Had the Stalinists taken Trotsky's advice a revolutionary outcome would have been possible (see Class Struggles in Germany). Instead the Stalinists divided the workers and Hitler captured the vacillating petty bourgeois and the more backward sections of the workers. A revolutionary situation ended in counter-revolution.
What of Russia today? While the economic crisis propels workers into struggle, this struggle is largely coopted by the patriotic front. Before a pre-revolutionary crisis can emerge fully it is necessary to break the best workers from the patriotic front into a workers united front lead by revolutionary communists. As the threat posed by the united front forces the bourgeois regime towards fascism it will be necessary for revolutionaries to counter this mortal danger by manoevering to bloc with all anti-fascist forces, at the same time building an independent revolutionary workers movement.
In Russia today the workers forces are divided between first, those who neutralised and remain part of the patriotic front; second, those like Zaschita that are struggling to form an independent union movement and who bloc defensively with democratic forces; and third, those like Stachkom that call today for an offensive movement based on workers' occupations.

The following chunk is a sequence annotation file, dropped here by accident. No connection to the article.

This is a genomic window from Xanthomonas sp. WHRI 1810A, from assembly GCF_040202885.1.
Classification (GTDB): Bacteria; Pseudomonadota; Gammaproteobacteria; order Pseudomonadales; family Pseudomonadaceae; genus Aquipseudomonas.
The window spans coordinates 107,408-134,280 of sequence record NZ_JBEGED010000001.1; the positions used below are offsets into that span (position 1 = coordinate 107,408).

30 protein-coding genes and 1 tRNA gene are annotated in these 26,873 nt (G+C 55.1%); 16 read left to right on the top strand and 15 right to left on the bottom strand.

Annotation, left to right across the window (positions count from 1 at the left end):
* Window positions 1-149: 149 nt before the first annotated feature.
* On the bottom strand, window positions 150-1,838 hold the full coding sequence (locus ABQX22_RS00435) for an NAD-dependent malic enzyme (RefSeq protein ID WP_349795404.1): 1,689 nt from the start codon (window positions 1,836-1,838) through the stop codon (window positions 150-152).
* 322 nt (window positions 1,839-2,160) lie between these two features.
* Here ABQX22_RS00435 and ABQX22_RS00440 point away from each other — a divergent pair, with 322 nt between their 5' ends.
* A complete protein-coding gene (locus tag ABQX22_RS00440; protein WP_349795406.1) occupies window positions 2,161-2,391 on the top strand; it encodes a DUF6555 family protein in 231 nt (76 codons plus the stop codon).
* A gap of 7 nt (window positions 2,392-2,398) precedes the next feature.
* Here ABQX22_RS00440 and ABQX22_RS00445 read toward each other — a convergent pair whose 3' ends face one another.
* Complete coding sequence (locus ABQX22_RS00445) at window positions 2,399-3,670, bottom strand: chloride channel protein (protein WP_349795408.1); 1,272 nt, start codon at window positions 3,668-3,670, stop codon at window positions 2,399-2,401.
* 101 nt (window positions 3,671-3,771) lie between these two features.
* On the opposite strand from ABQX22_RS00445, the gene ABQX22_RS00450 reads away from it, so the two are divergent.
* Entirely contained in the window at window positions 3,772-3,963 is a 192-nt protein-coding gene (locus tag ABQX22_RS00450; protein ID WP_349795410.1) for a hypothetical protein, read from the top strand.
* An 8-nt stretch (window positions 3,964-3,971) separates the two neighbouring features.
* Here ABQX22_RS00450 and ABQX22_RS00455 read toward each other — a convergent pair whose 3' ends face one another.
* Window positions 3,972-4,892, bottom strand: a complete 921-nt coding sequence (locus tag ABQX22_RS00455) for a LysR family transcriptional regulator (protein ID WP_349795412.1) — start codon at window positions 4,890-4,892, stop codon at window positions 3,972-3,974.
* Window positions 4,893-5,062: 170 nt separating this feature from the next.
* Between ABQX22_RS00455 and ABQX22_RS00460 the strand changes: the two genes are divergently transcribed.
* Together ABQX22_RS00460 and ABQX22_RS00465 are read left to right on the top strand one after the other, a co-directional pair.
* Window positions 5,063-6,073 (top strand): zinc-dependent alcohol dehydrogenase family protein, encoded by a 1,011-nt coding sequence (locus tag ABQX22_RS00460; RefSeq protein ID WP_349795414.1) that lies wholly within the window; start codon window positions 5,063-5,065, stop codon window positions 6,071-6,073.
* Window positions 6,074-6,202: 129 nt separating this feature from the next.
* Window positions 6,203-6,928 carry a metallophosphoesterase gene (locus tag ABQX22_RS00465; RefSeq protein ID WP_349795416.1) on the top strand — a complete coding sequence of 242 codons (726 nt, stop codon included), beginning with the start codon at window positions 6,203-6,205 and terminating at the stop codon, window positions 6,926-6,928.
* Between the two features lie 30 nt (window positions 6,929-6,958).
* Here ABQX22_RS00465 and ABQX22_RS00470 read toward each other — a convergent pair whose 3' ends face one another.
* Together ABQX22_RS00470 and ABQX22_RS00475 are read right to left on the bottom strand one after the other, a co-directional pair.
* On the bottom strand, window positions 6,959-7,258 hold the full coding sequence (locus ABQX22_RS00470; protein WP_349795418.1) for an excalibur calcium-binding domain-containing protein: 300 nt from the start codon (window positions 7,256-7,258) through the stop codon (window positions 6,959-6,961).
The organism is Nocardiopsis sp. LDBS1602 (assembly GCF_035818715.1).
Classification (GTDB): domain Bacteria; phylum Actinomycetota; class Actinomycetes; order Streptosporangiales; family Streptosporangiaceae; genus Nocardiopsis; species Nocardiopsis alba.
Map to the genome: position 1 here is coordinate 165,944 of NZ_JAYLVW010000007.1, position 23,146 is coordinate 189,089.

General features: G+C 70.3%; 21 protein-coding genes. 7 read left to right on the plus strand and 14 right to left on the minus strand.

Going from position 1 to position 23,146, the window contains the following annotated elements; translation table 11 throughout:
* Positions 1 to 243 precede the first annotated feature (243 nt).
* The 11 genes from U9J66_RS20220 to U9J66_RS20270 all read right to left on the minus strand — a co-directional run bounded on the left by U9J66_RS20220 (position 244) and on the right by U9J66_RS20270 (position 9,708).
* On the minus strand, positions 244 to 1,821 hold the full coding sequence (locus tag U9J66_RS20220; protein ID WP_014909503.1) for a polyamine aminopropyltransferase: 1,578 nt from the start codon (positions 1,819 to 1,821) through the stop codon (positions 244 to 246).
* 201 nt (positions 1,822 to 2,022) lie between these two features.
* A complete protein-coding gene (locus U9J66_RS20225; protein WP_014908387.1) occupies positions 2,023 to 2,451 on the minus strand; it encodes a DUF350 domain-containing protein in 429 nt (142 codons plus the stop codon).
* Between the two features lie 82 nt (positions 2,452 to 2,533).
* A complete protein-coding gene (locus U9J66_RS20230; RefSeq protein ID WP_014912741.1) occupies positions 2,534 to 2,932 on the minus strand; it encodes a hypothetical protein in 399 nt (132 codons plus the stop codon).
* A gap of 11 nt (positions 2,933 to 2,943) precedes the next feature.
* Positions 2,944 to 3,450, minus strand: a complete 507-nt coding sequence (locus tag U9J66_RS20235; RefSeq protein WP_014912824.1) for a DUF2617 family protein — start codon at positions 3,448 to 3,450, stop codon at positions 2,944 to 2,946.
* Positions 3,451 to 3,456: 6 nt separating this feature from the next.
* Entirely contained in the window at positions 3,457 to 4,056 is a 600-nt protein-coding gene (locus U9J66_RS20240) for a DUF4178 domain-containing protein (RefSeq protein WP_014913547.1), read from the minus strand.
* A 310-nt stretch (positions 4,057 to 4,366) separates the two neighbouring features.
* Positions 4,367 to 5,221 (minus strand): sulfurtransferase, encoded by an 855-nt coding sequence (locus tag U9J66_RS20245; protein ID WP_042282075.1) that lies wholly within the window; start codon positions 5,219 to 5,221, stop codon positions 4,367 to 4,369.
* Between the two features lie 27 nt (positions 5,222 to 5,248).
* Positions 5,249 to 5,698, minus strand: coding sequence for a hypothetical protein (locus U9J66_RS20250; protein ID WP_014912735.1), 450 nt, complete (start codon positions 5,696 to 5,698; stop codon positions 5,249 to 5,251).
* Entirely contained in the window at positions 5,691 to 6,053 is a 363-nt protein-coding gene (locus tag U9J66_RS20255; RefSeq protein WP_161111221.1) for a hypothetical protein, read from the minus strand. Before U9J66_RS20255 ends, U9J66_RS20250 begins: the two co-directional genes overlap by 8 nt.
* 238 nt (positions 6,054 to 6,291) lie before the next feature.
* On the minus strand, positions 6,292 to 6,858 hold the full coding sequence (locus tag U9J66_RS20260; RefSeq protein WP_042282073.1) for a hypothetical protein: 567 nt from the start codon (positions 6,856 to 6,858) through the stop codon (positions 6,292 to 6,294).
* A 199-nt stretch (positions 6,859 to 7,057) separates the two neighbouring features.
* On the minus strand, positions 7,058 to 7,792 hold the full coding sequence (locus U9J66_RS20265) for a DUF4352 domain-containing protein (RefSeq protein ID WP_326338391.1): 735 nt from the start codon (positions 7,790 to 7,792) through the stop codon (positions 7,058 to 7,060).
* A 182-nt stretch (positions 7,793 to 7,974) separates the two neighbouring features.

Only a revolutionary party with a Transitional Program based on the theory and method of Marx, Lenin and Trotsky can unite these tendencies around demands that combine immediate and democratic demands with organisational methods that break workers from the patriotic front into the united front, and which direct this movement towards workers control of industry and ultimately the seizure of power.
Down with Putin’s Labor Code!
Down with Great Russian Chauvinism!
For an All-Russian Democratic Fighting Union!
Defend Jobs and Wages by Occupations!
Build Workers’ Factory and Self-Defence Committees!
For a new Leninist-Trotskyist Party!
For a Workers’ and small Farmers’ Government!
From Class Struggle No 36 December 2000-January 2001